I am pleased to see the results & the short exposure times needed.
Col

#14 Damon

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Posted 07 November 2014 - 01:36

That looks great. Nice and bright. Does it have the equivalent of a baader U on the front? What is an Andrea u filter?

-D

#15 colinbm

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Posted 07 November 2014 - 02:08

The AndreaU filter is a stacked filter of a BG38 + UG1 filters, or BG39 + UG11, I am not sure ?
But it matches very closely to the transmittance of the MTE UV 301 365nm flashlight.
Here is a graph....
http://www.fotozones...f-the-andrea-u/
Col

#16 Reed F. Curry

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Posted 09 November 2014 - 17:19

Col,
The Andrea 'U' is not a stacked filter, the glass elements are cemented together with a UV-passing optical adhesive. The glass types are not those you mention. The filter has evolved over the years and now sports a UV AR coating on the face. Here is a link to the most recent version. http://uvroptics.com/index.php?AndreaU

Thanks.

[ I apologize for what may seem like a commercial message. I simply wanted to provide up-to-date information.]

Edited by Reed F. Curry, 09 November 2014 - 17:21.

Best regards,
Reed
http://www.uvroptics.com

#17 colinbm

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Posted 10 November 2014 - 00:28

Thanks Reed
The Andrea U page doesn't have what the elements are, just the transmittance chart.
I purchased my Andrea U secondhand, so I am not aware what version it may be, but there are two elements.
I do have to wash / clean the glass surface with hydrogen peroxide, before I use it, if I haven't used it for a couple of weeks.
Cheers
Col

#18 Reed F. Curry

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Posted 10 November 2014 - 02:11

Col,
That sounds like a very early version.

The need to clean it surprises me. I used 0.5mm BK7 or BK270 cladding on both sides in most early versions. If you want to send it to me, I will add cladding to both sides for the cost of return mailing. Let me know through the email address on the UVR Optics website.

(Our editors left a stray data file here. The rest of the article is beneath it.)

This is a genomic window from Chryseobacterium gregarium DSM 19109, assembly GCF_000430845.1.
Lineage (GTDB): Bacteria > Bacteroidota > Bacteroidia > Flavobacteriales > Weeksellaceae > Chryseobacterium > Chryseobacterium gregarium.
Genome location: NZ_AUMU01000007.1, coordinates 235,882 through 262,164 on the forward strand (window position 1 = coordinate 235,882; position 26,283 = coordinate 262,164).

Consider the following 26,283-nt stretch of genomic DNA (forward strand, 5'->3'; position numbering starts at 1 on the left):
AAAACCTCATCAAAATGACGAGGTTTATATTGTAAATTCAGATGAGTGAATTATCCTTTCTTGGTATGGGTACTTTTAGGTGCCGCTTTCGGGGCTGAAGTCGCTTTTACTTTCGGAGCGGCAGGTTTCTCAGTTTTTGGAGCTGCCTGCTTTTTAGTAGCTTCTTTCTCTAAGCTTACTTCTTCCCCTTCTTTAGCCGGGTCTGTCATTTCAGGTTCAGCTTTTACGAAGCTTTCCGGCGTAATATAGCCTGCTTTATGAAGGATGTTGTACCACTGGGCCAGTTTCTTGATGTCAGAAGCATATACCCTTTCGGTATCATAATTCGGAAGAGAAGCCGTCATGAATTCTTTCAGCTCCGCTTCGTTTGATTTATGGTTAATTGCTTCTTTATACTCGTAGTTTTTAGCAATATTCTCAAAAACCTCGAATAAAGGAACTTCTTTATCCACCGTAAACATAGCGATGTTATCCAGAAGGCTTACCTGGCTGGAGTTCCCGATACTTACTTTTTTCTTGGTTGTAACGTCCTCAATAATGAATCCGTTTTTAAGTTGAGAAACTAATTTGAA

The new AR coating now protects the more corrosion sensitive glass, and the other face seems to hold up well, bare. Any glass to glass interface that can be avoided serves to keep the transmission up.
Best regards,
Reed
http://www.uvroptics.com

#19 Damon

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Posted 10 November 2014 - 02:15

Hey Col, I was wondering if you could put the Andrea "U" filter on the front of the flashlight. It would eliminate one more thing your camera has to see through. Each piece of glass in front of the camera must have some effect, albeit in this case maybe only minimal and not worth adapting.

-D

#20 colinbm

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Posted 10 November 2014 - 02:32

Thanks Reed for the offer & explanations.
I'll keep it as it is for now, thanks & appreciate the extra transmission :D
Reflection off the dichroic filters seems to be a problem with the Sigma Foveon cameras, so I'll save for the newer Andrea U with AR.
Also I feel the Andrea U is a closer match to the Mercury lamps emission line at 365nm & the Nichia 365nm NCSU033B LED & the Sigma Foveon UV response limit & of course my limited lens collection.
Cheers
Col

PS, Reed, the link for uvroptics.com is broken, but I got it here... http://www.uvroptics.../index.php?home
Col

Edited by colinbm, 10 November 2014 - 02:44.